When a friend lent Stephan Bovenschen his Yashica T4, a compact camera with a 35 mm lens, almost instantly photography became a hobby for the Aubsburg-based graphic designer. While Terry Richardson found solace in this particular camera’s ability to point and shoot celebrities up-close, Stephan, on the other hand, uses it to capture the seemingly boring or meaningless motifs of everyday life. For the photographer-cum-graphic designer, Stephan found visual harmony in the beautiful details and proportions of the mundane.
In his photography publication Dista, Stephan focuses on the hidden aesthetics that are only discovered on second glances. While its title references the word “distance”, the project has similarly grown into an all-important side project that offers some respite from Stephan’s primary graphic design practice. “I think it’s important as a designer to pursue projects outside of one’s profession," explains Stephan. “In this way, I get to clear my head, develop other ideas and views and in the best case, surprise myself in a positive way which is undoubtedly one of the most exciting moments in design.”
Dista started as a single page publication and as a way to showcase his growing interest in photography. Stephan’s hobby represents more than a bit of fun, offering a new creative outlet and an experimental platform for Stephan’s photography. He doesn’t attempt to produce the “perfect” publication, but rather, his aim for the publication lies in the expansion of ideas and the multiple interpretations of photography. Focusing loosely on the subject of corners, the first issue is pointedly different from the rest of Stephan’s work which draws from Swiss typography and grid systems. However, of course, these graphic design skills come in handy when it comes to beautifully framing the photographs on the spread of a page.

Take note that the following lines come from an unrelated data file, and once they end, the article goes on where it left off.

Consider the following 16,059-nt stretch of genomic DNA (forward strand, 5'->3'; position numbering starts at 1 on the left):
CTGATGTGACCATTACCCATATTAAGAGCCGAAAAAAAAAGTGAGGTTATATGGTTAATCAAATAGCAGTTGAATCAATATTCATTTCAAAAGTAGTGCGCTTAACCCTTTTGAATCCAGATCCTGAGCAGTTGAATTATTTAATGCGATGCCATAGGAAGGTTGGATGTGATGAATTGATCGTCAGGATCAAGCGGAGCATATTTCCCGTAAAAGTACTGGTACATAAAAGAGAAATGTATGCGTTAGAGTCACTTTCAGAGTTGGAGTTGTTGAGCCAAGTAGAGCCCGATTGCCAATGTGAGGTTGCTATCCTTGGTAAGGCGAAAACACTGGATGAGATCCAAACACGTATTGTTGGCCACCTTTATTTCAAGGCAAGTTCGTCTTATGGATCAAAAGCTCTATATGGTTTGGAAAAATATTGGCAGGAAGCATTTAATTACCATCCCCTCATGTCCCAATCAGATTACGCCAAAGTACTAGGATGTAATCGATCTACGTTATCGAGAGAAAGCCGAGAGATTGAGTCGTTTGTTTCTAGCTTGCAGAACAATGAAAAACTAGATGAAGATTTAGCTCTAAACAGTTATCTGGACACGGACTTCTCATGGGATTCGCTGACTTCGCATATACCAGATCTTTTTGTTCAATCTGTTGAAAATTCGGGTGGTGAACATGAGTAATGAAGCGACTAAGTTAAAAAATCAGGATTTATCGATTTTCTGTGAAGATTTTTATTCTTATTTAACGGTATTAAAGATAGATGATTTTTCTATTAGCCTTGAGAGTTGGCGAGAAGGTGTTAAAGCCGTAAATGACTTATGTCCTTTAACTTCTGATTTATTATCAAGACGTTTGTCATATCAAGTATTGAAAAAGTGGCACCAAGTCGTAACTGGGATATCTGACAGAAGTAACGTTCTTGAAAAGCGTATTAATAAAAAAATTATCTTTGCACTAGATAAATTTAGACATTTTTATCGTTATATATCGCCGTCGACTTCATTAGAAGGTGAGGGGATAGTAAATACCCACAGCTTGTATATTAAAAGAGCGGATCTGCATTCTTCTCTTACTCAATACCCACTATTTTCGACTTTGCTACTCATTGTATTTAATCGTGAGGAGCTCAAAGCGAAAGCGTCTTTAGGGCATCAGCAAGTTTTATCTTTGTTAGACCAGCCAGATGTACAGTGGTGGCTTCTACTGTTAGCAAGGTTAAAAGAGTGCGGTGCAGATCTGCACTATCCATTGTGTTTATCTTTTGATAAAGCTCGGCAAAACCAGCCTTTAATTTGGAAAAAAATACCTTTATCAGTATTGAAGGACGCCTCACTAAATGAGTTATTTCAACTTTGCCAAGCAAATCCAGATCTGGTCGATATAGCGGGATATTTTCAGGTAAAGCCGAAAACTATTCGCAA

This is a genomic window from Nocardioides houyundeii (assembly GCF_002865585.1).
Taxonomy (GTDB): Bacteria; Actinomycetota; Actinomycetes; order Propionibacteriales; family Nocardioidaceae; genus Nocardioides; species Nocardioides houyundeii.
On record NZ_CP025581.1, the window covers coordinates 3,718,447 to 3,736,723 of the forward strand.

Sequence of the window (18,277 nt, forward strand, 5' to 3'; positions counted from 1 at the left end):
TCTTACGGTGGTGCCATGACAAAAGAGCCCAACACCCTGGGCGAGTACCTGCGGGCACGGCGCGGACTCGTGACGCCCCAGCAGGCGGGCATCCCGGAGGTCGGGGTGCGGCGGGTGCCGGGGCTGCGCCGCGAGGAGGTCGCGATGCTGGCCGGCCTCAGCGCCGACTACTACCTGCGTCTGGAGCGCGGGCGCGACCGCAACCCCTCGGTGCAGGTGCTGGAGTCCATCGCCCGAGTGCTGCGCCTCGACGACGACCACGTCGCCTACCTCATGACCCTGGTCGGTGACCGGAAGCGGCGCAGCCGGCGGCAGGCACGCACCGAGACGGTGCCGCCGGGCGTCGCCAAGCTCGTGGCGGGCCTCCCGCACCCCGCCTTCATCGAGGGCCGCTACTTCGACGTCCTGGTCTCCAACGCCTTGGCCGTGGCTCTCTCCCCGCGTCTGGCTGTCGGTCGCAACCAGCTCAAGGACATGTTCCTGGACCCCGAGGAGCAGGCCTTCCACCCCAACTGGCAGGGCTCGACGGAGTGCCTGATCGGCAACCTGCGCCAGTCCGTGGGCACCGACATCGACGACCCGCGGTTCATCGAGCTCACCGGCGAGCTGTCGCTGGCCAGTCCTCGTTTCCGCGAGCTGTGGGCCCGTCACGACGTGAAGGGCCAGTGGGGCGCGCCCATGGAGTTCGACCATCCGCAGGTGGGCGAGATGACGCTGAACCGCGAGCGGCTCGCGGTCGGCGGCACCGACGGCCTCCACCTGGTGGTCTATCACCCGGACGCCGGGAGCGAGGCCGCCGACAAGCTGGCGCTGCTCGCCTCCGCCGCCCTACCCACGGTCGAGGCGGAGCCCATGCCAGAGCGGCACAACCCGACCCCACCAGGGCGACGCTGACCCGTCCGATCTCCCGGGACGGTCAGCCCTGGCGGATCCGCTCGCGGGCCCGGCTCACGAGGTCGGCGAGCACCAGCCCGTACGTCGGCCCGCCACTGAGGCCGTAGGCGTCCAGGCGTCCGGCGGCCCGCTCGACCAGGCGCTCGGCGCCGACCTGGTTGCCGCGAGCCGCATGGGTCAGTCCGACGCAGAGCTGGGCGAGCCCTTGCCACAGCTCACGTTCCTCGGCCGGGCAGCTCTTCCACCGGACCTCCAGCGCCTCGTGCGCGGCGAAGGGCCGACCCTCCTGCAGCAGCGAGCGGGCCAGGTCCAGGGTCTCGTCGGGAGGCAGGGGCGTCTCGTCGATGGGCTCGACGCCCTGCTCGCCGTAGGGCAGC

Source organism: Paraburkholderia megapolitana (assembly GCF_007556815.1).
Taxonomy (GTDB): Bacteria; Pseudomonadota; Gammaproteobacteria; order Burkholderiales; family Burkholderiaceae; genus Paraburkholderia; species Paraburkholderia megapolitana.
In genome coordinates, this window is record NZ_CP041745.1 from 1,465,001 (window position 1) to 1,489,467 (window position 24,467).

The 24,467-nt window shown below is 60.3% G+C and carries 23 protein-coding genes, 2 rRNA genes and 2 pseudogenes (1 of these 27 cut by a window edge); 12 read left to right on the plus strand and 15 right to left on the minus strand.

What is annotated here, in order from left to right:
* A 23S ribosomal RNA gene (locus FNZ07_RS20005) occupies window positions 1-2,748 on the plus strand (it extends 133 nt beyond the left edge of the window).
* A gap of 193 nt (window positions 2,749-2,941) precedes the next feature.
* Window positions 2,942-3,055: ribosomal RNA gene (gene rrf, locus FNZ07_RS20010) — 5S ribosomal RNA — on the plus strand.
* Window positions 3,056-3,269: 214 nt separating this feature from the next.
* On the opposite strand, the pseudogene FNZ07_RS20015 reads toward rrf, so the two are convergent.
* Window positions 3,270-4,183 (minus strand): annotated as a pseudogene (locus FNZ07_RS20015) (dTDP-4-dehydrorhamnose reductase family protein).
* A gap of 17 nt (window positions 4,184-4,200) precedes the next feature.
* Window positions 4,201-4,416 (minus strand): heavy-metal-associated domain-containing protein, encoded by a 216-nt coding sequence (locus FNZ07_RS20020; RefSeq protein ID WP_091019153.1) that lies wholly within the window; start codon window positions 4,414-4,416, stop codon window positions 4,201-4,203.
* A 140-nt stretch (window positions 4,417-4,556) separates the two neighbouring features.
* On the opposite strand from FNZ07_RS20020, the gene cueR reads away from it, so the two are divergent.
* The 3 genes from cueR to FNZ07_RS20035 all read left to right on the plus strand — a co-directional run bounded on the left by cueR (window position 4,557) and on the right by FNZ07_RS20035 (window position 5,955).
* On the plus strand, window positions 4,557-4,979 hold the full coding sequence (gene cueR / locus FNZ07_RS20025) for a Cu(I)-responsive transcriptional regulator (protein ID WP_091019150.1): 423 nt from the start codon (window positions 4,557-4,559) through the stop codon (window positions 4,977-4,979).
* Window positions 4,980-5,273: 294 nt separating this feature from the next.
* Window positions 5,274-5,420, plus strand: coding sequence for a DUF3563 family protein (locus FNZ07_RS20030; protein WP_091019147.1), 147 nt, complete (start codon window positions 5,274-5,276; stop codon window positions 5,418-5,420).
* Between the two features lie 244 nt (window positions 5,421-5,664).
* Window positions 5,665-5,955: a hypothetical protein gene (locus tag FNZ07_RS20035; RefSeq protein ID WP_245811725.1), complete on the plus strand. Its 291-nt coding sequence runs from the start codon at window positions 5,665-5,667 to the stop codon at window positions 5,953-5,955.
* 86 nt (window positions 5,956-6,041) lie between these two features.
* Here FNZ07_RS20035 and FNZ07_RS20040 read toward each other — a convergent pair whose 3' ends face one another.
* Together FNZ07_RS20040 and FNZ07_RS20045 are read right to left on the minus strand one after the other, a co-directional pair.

For Stephan, the theme of corners not only refers to the angles in architecture, it more broadly encompasses the idea of viewpoints. He tells It’s Nice That. “Recently, I had a conversation with a security guard who showed me that there are views that are almost maddening but in a positive way.” Visually and metaphorically, the publication explores this and in turn, it presents the designer with an “enthusiasm that is hard to describe.” Simple yet beautiful, the project embodies an experimental roughness and “a way to play with the output of a hobby” while utilising Stephan’s graphic design sensibilities.
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